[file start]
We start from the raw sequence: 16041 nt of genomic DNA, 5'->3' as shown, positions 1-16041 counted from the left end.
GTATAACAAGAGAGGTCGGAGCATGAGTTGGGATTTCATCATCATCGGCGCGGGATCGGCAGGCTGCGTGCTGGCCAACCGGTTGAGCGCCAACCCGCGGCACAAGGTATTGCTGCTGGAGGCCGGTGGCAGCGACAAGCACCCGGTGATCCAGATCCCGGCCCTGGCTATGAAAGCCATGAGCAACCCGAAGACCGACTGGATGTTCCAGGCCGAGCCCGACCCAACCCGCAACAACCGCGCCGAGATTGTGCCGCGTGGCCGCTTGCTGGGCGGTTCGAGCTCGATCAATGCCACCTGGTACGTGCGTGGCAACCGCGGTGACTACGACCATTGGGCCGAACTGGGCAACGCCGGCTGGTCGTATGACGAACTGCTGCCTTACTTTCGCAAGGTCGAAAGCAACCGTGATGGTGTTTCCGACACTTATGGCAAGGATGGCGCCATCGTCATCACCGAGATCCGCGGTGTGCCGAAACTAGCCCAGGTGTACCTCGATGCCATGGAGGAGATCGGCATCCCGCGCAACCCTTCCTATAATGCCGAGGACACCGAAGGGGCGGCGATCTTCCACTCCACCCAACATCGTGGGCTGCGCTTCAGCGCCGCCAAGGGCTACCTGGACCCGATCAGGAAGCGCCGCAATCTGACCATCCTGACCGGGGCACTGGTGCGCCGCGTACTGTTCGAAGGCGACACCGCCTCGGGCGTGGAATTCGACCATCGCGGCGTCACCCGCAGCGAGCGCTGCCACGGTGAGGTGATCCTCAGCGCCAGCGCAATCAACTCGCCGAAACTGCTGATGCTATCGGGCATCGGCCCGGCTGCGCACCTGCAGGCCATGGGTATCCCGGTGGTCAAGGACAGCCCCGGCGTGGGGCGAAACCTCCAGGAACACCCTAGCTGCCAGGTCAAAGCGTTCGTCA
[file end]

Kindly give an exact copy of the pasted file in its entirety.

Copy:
We start from the raw sequence: 16041 nt of genomic DNA, 5'->3' as shown, positions 1-16041 counted from the left end.
GTATAACAAGAGAGGTCGGAGCATGAGTTGGGATTTCATCATCATCGGCGCGGGATCGGCAGGCTGCGTGCTGGCCAACCGGTTGAGCGCCAACCCGCGGCACAAGGTATTGCTGCTGGAGGCCGGTGGCAGCGACAAGCACCCGGTGATCCAGATCCCGGCCCTGGCTATGAAAGCCATGAGCAACCCGAAGACCGACTGGATGTTCCAGGCCGAGCCCGACCCAACCCGCAACAACCGCGCCGAGATTGTGCCGCGTGGCCGCTTGCTGGGCGGTTCGAGCTCGATCAATGCCACCTGGTACGTGCGTGGCAACCGCGGTGACTACGACCATTGGGCCGAACTGGGCAACGCCGGCTGGTCGTATGACGAACTGCTGCCTTACTTTCGCAAGGTCGAAAGCAACCGTGATGGTGTTTCCGACACTTATGGCAAGGATGGCGCCATCGTCATCACCGAGATCCGCGGTGTGCCGAAACTAGCCCAGGTGTACCTCGATGCCATGGAGGAGATCGGCATCCCGCGCAACCCTTCCTATAATGCCGAGGACACCGAAGGGGCGGCGATCTTCCACTCCACCCAACATCGTGGGCTGCGCTTCAGCGCCGCCAAGGGCTACCTGGACCCGATCAGGAAGCGCCGCAATCTGACCATCCTGACCGGGGCACTGGTGCGCCGCGTACTGTTCGAAGGCGACACCGCCTCGGGCGTGGAATTCGACCATCGCGGCGTCACCCGCAGCGAGCGCTGCCACGGTGAGGTGATCCTCAGCGCCAGCGCAATCAACTCGCCGAAACTGCTGATGCTATCGGGCATCGGCCCGGCTGCGCACCTGCAGGCCATGGGTATCCCGGTGGTCAAGGACAGCCCCGGCGTGGGGCGAAACCTCCAGGAACACCCTAGCTGCCAGGTCAAAGCGTTCGTCA